Above all, however, it was pointed out that the many Christian laborers and employees were entitled to demand consideration of their religious feelings as well as their financial interests in all these matters. The concept of tolerance, which was to become a guiding principle throughout our lives, was thus placed at the center of our civic and religious philosophy of life. Just as we, as a religious minority, had to take the interests of the state into account, in the private sphere we also had to exercise absolute respect for the reverence with which our fellow citizens of another faith were attached to their religion and its particular customs. I can only say that in those days, before the invention of social and racial antisemitism, the views of our Christian environment completely coincided with our own.
Thus, the others welcomed it almost with appreciation that we Jews, too, were to have a regular prayer service, and the few coreligionists living there did not mind at all that our father relieved them not only of the troubles but also completely of the costs of this institution. [ . . . ] By affixing a curtain, a wardrobe was transformed into the holy ark, and it happened that in the possession of the families there were two Torah scrolls, which were willingly made available for the good cause. As cantors, two dignified old men were found, Herr Ebenstein and Herr Cohn; the former had previously been teacher, cantor, and schochet in Neuruppin and now lived in retirement in Berlin, while the other tried to make a modest living with a small business. Since they could not travel by any vehicle on holidays and, in addition, their duties kept them busy from morning until night, they came out to us early on the evening before the holidays and received board from our mother.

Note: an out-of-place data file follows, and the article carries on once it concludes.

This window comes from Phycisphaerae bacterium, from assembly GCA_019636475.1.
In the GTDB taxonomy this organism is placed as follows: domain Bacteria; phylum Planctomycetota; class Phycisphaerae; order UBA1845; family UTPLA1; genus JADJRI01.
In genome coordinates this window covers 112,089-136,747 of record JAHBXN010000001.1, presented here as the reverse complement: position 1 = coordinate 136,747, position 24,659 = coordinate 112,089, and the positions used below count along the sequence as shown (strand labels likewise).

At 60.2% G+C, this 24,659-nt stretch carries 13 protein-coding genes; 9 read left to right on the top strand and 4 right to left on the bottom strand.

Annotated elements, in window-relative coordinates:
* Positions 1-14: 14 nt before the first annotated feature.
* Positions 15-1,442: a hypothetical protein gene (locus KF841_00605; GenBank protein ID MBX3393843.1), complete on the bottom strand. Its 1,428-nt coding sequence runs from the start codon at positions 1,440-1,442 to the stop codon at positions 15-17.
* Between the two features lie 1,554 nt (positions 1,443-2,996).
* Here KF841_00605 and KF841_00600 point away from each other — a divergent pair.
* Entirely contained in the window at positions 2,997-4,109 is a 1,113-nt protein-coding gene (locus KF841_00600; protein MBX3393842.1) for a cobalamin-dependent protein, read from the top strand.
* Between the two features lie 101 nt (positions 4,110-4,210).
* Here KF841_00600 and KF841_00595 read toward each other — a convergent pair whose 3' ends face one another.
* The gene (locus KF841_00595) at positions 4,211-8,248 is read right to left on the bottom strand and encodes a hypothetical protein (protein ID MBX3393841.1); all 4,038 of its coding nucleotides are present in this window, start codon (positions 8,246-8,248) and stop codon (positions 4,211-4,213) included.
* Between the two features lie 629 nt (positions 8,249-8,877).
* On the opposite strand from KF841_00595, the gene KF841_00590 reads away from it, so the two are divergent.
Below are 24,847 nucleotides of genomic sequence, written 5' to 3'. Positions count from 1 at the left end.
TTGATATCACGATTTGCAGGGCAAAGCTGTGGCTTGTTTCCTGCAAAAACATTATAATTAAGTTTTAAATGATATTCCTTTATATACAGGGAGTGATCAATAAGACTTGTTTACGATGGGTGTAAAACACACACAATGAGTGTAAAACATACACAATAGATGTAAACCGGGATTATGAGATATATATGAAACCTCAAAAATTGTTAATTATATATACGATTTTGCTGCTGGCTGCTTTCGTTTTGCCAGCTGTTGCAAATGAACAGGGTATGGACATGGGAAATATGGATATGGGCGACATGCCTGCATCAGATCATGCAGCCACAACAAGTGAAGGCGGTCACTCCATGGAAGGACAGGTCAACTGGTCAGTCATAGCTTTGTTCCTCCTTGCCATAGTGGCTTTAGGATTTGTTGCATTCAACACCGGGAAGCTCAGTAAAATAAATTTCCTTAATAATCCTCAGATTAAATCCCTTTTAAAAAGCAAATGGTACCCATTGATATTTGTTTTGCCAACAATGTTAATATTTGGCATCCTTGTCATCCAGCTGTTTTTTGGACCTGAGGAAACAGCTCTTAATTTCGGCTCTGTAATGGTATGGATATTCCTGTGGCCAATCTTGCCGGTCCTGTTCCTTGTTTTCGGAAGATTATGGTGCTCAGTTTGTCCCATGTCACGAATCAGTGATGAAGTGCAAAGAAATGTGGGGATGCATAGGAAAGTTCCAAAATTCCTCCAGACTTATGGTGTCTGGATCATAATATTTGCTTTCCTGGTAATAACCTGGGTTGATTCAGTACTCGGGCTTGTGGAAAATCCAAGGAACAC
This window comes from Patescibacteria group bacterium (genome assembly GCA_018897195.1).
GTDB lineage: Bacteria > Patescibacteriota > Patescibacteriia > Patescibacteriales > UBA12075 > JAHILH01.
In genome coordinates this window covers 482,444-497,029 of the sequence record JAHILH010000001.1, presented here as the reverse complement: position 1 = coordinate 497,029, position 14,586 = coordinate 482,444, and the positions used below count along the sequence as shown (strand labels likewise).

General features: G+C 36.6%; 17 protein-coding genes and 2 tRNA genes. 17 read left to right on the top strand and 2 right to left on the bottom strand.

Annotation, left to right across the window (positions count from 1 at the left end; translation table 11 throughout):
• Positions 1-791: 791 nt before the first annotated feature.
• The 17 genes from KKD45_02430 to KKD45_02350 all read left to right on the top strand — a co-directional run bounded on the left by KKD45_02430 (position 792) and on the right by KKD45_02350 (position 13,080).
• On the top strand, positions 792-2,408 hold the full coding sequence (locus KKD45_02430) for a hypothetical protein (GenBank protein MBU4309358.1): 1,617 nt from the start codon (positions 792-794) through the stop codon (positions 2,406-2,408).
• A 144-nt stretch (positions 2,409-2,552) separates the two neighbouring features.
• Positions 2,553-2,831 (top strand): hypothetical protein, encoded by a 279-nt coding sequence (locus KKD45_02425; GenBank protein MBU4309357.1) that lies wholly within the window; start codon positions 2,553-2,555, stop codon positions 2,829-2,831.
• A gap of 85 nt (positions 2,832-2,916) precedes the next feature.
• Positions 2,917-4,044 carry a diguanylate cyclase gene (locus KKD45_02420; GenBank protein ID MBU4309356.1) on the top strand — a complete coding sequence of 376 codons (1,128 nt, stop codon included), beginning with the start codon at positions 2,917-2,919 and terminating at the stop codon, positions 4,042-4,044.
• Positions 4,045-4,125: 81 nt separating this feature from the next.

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Today, one can hardly imagine how my mother, besides keeping up the household, also managed, with complete attentiveness, to receive our many guests. For the ones mentioned until now did not make up the entire flock. During the wars, the Jewish soldiers from the hospitals in Charlottenburg also came regularly. But that was still not all. Word soon got around about the beautiful prayer service, and whoever showed up for it and didn’t have a place to stay or to take holiday meals, without much ado became a guest of our parents. Thus the large garden room, in which we dined at such times, was just as full of guests as in the days during the entry of the army in 1866. Of the acquaintanceships made at this time I will mention only two. Once, during his walks, Grandfather Lövinson discovered among the diggers who at that time were making a broad highway from the narrow pass at Spandau Hill a hardworking young man whom he recognized as a Jew and to whom he spoke thereof during a break. He turned out to be a bookbinder from Russia and was named Hermann Presakowicz, or perhaps Polakewicz. Like many Jews and Christians, he had fled from his inhospitable homeland to escape the unbearably long and hard military service, and had found work in his profession only temporarily. In order not to become a burden to the charity of his coreligionists, without hesitation he seized the first opportunity to work that came his way. Now, however, he received help, not only for the holidays, on which he naturally was a guest like all others at our table, but also in the long run. At first father took him into his factory as an unskilled worker. Later, when we had moved back to Berlin, he also did many repairs at our home. In a house that belonged to my father, he found rather primitive lodgings, which were all the cheaper for that, and soon, with my father’s support, he was able to acquire his own tools and he became an independent master craftsman in his own trade.
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